When I was younger I used to think that the key to learning was simply putting in more hours than anyone else. I thought I could become the best soccer player simply by dribbling the ball around the cones for more hours than anyone else.
I’d usually train for less than an hour per day, but every couple months I’d lose a close game, decide to do repetitive drills 5-6 hours per day and subsequently give up before the end of the second day.
At the time I didn’t understand why I couldn’t sustain motivation, but looking back there’s two primary reasons my approach was unsuccessful, and they’re likely the same problems that probably impact your ability to learn and produce results as well.
Lack Of Engagement
The speed at which you learn is determined by the deliberateness with which you practice. Very little learning occurs when you’re simply going through the motions. If you’re not engaged with the process you’re only going to reinforce bad form in whatever you’re doing.
Subconscious learning does exist on some level, but you’ll never learn another language just by listening to it in your sleep. It’s the effort you exert, and the brain engagement that results from it that causes your subconscious mind to activate and identify patterns.
Therefore, it’s no surprise that monotonous activities reduce your brain’s ability to engage. Baseball players improve more quickly at batting when they’re randomly thrown pitches vs. when they’re pitched 15 fastballs, then 15 change ups etc, and allowed to go on autopilot (I believe I read this in Daniel Coyle’s The Talent Code).
Introducing novelty may be one method you can use to increase engagement, but the most important thing is that you’re doing an activity you genuinely enjoy (Or are at least willing to maintain an open perspective to), and that you’re challenging yourself to the proper extent.
A flow state is the definition of engagement, and nothing destroys your ability to enter this state more quickly than doing something that’s frustratingly difficult, or boringly easy.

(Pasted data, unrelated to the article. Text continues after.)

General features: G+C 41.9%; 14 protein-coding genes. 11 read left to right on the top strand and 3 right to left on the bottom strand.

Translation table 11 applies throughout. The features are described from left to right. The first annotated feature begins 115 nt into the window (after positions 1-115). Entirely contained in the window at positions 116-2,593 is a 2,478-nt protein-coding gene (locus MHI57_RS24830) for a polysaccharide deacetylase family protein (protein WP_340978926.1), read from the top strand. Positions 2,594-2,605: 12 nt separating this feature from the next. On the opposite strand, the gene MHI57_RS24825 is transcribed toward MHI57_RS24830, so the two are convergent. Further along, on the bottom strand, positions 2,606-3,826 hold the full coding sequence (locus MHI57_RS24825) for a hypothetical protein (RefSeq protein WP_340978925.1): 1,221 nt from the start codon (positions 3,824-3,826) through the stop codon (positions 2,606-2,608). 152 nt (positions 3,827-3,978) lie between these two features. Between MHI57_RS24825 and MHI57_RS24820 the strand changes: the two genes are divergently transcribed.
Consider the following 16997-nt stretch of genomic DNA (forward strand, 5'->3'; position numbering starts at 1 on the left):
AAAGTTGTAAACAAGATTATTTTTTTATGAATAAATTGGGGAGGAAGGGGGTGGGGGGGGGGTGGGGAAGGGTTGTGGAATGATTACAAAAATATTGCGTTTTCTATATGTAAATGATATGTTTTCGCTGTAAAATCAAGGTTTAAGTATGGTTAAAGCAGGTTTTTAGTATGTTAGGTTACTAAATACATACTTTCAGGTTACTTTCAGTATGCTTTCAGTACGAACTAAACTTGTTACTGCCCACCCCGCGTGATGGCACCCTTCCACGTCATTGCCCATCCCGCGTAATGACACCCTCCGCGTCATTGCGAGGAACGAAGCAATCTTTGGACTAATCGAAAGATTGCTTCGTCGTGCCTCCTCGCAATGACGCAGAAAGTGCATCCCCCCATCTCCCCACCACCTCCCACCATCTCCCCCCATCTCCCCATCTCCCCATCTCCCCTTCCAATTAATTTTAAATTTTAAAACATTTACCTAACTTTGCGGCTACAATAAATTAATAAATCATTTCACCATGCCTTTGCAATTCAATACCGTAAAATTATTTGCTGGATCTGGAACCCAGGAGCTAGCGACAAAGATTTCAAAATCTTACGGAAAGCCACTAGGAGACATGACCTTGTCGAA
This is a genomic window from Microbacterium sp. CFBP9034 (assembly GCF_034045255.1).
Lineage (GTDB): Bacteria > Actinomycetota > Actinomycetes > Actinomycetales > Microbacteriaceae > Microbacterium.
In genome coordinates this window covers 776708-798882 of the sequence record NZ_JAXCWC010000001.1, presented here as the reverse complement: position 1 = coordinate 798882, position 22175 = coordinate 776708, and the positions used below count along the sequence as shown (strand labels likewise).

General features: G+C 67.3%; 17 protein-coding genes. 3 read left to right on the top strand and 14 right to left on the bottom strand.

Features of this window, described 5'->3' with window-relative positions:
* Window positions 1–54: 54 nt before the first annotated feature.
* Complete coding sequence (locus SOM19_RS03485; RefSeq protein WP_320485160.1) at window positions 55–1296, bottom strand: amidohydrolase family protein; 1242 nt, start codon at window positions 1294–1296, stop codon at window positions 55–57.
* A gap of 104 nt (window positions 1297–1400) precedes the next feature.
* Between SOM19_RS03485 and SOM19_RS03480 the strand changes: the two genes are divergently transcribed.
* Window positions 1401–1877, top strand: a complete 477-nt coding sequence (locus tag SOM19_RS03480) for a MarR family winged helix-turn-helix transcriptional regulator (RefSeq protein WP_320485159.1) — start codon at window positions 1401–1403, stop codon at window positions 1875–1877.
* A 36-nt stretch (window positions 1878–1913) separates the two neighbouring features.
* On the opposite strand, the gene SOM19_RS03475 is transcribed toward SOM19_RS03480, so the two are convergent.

Using Willpower You Don’t Have
Have you ever noticed that the gym is jam packed the first few days of the New Year, but the crowds quickly thin within a week or two? Ka-ching. Reason two jumping into something too quickly inevitably leads to failure.
People laugh when I tell them the best way to begin exercising is to walk one block per day for their first week. They say they’ll never lose weight at that rate.
Unfortunately they don’t see the big picture. When establishing a new habit the level of results you produce is almost irrelevant. Walking a block per day will produce almost no tangible health benefit, however, doing so requires almost no discipline, and it’s difficult to fail a challenge that easy.
After a few weeks the walker will have established a habit and will have overtaken her friend who gave up after three days of triathlon training. From there she can gradually begin increasing her distances to an amount that will produce actual health benefits.
This gradual approach also ties in with engagement and our previous point of tediousness slowing learning. By slowly introducing a habit you establish a track record of discipline, strengthen your willpower, and build up the amount of time you can spend doing it before your brain fries and loses engagement.
In short, start slow, gradually grow, and the results will show.
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